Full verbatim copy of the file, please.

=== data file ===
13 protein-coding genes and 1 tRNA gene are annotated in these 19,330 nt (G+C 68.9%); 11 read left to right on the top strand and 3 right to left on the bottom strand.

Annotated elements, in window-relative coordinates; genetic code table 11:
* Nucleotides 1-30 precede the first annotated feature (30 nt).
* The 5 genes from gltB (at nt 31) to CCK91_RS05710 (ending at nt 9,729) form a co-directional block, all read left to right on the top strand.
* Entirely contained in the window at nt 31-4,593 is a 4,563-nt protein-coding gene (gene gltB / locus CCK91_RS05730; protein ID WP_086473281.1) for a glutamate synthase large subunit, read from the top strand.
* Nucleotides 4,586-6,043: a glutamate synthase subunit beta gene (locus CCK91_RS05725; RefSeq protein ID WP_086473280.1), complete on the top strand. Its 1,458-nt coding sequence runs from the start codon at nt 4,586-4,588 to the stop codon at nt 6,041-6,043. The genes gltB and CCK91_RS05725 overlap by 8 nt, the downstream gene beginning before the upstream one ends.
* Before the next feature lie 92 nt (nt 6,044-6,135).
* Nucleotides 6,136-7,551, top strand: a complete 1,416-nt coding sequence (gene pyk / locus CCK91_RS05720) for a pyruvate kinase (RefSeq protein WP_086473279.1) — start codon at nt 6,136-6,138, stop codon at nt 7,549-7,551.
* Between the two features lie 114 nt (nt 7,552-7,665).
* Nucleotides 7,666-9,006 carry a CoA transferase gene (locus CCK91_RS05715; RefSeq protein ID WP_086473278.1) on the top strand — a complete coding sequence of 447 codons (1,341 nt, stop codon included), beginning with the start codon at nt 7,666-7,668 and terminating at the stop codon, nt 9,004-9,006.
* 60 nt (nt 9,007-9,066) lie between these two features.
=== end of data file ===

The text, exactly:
13 protein-coding genes and 1 tRNA gene are annotated in these 19,330 nt (G+C 68.9%); 11 read left to right on the top strand and 3 right to left on the bottom strand.

Annotated elements, in window-relative coordinates; genetic code table 11:
* Nucleotides 1-30 precede the first annotated feature (30 nt).
* The 5 genes from gltB (at nt 31) to CCK91_RS05710 (ending at nt 9,729) form a co-directional block, all read left to right on the top strand.
* Entirely contained in the window at nt 31-4,593 is a 4,563-nt protein-coding gene (gene gltB / locus CCK91_RS05730; protein ID WP_086473281.1) for a glutamate synthase large subunit, read from the top strand.
* Nucleotides 4,586-6,043: a glutamate synthase subunit beta gene (locus CCK91_RS05725; RefSeq protein ID WP_086473280.1), complete on the top strand. Its 1,458-nt coding sequence runs from the start codon at nt 4,586-4,588 to the stop codon at nt 6,041-6,043. The genes gltB and CCK91_RS05725 overlap by 8 nt, the downstream gene beginning before the upstream one ends.
* Before the next feature lie 92 nt (nt 6,044-6,135).
* Nucleotides 6,136-7,551, top strand: a complete 1,416-nt coding sequence (gene pyk / locus CCK91_RS05720) for a pyruvate kinase (RefSeq protein WP_086473279.1) — start codon at nt 6,136-6,138, stop codon at nt 7,549-7,551.
* Between the two features lie 114 nt (nt 7,552-7,665).
* Nucleotides 7,666-9,006 carry a CoA transferase gene (locus CCK91_RS05715; RefSeq protein ID WP_086473278.1) on the top strand — a complete coding sequence of 447 codons (1,341 nt, stop codon included), beginning with the start codon at nt 7,666-7,668 and terminating at the stop codon, nt 9,004-9,006.
* 60 nt (nt 9,007-9,066) lie between these two features.